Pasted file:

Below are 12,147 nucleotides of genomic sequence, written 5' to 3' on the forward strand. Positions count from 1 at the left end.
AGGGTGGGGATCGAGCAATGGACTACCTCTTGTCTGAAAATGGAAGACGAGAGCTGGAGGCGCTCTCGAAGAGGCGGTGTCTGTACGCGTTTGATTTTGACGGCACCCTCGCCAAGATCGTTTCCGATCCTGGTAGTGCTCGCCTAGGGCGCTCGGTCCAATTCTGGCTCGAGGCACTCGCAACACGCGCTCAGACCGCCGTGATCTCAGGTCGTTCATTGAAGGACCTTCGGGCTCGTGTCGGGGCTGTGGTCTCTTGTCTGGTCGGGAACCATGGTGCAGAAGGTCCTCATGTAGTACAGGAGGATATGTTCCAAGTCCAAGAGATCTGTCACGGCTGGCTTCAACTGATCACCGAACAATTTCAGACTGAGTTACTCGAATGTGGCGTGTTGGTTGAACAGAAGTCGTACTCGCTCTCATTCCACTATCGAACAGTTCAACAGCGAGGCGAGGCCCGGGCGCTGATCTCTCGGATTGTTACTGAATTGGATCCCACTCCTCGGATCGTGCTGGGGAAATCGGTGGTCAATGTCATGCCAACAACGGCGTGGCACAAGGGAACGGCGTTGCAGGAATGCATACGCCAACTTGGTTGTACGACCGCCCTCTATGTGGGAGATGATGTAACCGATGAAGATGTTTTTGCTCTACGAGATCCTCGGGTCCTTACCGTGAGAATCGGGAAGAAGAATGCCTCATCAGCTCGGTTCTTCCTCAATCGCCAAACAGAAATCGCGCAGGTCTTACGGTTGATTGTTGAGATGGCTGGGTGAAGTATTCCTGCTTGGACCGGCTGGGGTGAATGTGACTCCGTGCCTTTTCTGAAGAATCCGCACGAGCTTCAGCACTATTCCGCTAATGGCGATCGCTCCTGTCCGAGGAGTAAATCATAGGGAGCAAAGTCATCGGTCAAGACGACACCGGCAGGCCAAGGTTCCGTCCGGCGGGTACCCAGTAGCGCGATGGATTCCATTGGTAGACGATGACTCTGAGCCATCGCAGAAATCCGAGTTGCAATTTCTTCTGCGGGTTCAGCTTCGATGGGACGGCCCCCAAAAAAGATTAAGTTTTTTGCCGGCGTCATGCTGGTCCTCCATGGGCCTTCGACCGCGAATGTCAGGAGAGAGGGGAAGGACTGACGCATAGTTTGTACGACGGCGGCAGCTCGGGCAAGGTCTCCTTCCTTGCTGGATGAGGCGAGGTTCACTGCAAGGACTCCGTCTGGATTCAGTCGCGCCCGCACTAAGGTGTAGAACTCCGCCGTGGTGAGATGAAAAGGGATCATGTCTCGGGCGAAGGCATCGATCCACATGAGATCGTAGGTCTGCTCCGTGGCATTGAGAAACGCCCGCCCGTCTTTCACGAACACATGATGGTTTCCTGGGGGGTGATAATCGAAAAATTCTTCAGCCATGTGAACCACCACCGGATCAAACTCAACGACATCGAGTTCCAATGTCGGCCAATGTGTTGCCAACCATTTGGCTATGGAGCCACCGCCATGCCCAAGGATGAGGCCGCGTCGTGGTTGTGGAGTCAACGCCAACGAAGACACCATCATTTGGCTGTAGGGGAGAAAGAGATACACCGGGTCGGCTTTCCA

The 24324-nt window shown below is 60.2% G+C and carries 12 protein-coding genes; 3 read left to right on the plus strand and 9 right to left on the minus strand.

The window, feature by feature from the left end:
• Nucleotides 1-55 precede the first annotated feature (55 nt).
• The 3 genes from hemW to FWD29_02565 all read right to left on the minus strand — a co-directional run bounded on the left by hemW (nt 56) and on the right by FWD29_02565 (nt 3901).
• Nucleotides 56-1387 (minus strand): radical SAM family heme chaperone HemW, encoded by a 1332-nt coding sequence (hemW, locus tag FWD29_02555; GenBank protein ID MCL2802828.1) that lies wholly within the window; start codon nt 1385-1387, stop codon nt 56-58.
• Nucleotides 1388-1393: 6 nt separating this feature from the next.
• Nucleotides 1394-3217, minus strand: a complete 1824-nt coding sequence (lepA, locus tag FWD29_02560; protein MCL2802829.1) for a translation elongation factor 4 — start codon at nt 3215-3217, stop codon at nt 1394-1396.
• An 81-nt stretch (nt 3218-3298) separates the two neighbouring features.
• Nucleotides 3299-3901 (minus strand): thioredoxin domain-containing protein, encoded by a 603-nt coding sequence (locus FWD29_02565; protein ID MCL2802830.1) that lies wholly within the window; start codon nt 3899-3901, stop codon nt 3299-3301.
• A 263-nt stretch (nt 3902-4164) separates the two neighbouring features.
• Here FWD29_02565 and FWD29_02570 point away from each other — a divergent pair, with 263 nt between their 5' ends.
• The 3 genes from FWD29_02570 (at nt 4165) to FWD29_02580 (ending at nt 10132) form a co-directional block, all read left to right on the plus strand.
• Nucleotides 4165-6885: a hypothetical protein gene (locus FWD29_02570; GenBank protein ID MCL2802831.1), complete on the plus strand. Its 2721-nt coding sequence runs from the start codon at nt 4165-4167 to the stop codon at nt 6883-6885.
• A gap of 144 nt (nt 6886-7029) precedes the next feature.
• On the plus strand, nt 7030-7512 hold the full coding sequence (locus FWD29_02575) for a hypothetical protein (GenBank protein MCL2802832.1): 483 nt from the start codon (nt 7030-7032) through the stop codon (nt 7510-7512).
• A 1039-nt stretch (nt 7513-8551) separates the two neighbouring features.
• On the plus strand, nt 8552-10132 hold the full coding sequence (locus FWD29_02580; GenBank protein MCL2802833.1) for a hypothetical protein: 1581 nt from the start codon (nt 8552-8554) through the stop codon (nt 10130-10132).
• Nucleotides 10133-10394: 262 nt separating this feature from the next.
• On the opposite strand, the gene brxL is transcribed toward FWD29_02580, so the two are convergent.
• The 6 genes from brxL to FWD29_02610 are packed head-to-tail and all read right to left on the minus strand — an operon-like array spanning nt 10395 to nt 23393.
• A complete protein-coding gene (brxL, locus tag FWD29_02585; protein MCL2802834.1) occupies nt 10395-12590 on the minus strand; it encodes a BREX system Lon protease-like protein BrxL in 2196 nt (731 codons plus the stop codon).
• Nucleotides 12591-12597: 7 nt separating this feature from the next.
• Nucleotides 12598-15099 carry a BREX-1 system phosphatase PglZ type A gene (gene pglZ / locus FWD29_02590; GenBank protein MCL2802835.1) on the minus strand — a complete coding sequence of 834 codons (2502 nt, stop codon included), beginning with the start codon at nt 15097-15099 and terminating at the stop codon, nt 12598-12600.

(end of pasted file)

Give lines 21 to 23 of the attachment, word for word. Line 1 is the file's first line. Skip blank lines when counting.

• On the opposite strand, the gene brxL is transcribed toward FWD29_02580, so the two are convergent.
• The 6 genes from brxL to FWD29_02610 are packed head-to-tail and all read right to left on the minus strand — an operon-like array spanning nt 10395 to nt 23393.
• A complete protein-coding gene (brxL, locus tag FWD29_02585; protein MCL2802834.1) occupies nt 10395-12590 on the minus strand; it encodes a BREX system Lon protease-like protein BrxL in 2196 nt (731 codons plus the stop codon).